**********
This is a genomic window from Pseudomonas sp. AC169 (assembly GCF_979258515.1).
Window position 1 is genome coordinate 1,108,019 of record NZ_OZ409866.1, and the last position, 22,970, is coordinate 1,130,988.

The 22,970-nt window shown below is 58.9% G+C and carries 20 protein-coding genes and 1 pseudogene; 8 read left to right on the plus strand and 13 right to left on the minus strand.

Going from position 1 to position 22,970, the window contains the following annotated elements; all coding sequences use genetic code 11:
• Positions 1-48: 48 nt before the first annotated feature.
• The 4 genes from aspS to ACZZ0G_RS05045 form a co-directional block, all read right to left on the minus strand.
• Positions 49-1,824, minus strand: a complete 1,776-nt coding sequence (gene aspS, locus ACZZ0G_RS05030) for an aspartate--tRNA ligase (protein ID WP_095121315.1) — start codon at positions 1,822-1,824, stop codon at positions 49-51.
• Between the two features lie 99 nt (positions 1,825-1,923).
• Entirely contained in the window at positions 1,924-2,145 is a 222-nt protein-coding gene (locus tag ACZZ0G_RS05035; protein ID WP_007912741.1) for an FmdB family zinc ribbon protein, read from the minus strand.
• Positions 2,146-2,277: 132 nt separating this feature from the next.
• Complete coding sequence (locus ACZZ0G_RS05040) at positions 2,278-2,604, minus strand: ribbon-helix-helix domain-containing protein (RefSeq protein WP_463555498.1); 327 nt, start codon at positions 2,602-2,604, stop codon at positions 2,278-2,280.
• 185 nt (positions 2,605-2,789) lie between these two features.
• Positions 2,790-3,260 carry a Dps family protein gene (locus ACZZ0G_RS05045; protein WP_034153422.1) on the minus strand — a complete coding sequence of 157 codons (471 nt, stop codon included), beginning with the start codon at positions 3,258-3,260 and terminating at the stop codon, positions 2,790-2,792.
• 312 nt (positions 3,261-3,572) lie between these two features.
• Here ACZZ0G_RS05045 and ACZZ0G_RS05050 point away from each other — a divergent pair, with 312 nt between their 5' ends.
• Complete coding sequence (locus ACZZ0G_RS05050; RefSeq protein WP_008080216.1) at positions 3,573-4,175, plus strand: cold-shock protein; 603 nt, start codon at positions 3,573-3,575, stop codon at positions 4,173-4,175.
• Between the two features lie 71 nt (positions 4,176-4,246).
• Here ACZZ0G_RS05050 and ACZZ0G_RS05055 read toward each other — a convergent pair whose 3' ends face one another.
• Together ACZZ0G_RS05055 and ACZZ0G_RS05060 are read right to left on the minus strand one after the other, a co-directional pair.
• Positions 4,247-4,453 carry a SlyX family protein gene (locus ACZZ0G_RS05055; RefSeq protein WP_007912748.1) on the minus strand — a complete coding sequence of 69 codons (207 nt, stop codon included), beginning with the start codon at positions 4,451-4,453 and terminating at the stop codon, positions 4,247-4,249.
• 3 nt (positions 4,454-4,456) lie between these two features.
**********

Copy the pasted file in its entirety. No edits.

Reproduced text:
This is a genomic window from Pseudomonas sp. AC169 (assembly GCF_979258515.1).
Window position 1 is genome coordinate 1,108,019 of record NZ_OZ409866.1, and the last position, 22,970, is coordinate 1,130,988.

The 22,970-nt window shown below is 58.9% G+C and carries 20 protein-coding genes and 1 pseudogene; 8 read left to right on the plus strand and 13 right to left on the minus strand.

Going from position 1 to position 22,970, the window contains the following annotated elements; all coding sequences use genetic code 11:
• Positions 1-48: 48 nt before the first annotated feature.
• The 4 genes from aspS to ACZZ0G_RS05045 form a co-directional block, all read right to left on the minus strand.
• Positions 49-1,824, minus strand: a complete 1,776-nt coding sequence (gene aspS, locus ACZZ0G_RS05030) for an aspartate--tRNA ligase (protein ID WP_095121315.1) — start codon at positions 1,822-1,824, stop codon at positions 49-51.
• Between the two features lie 99 nt (positions 1,825-1,923).
• Entirely contained in the window at positions 1,924-2,145 is a 222-nt protein-coding gene (locus tag ACZZ0G_RS05035; protein ID WP_007912741.1) for an FmdB family zinc ribbon protein, read from the minus strand.
• Positions 2,146-2,277: 132 nt separating this feature from the next.
• Complete coding sequence (locus ACZZ0G_RS05040) at positions 2,278-2,604, minus strand: ribbon-helix-helix domain-containing protein (RefSeq protein WP_463555498.1); 327 nt, start codon at positions 2,602-2,604, stop codon at positions 2,278-2,280.
• 185 nt (positions 2,605-2,789) lie between these two features.
• Positions 2,790-3,260 carry a Dps family protein gene (locus ACZZ0G_RS05045; protein WP_034153422.1) on the minus strand — a complete coding sequence of 157 codons (471 nt, stop codon included), beginning with the start codon at positions 3,258-3,260 and terminating at the stop codon, positions 2,790-2,792.
• 312 nt (positions 3,261-3,572) lie between these two features.
• Here ACZZ0G_RS05045 and ACZZ0G_RS05050 point away from each other — a divergent pair, with 312 nt between their 5' ends.
• Complete coding sequence (locus ACZZ0G_RS05050; RefSeq protein WP_008080216.1) at positions 3,573-4,175, plus strand: cold-shock protein; 603 nt, start codon at positions 3,573-3,575, stop codon at positions 4,173-4,175.
• Between the two features lie 71 nt (positions 4,176-4,246).
• Here ACZZ0G_RS05050 and ACZZ0G_RS05055 read toward each other — a convergent pair whose 3' ends face one another.
• Together ACZZ0G_RS05055 and ACZZ0G_RS05060 are read right to left on the minus strand one after the other, a co-directional pair.
• Positions 4,247-4,453 carry a SlyX family protein gene (locus ACZZ0G_RS05055; RefSeq protein WP_007912748.1) on the minus strand — a complete coding sequence of 69 codons (207 nt, stop codon included), beginning with the start codon at positions 4,451-4,453 and terminating at the stop codon, positions 4,247-4,249.
• 3 nt (positions 4,454-4,456) lie between these two features.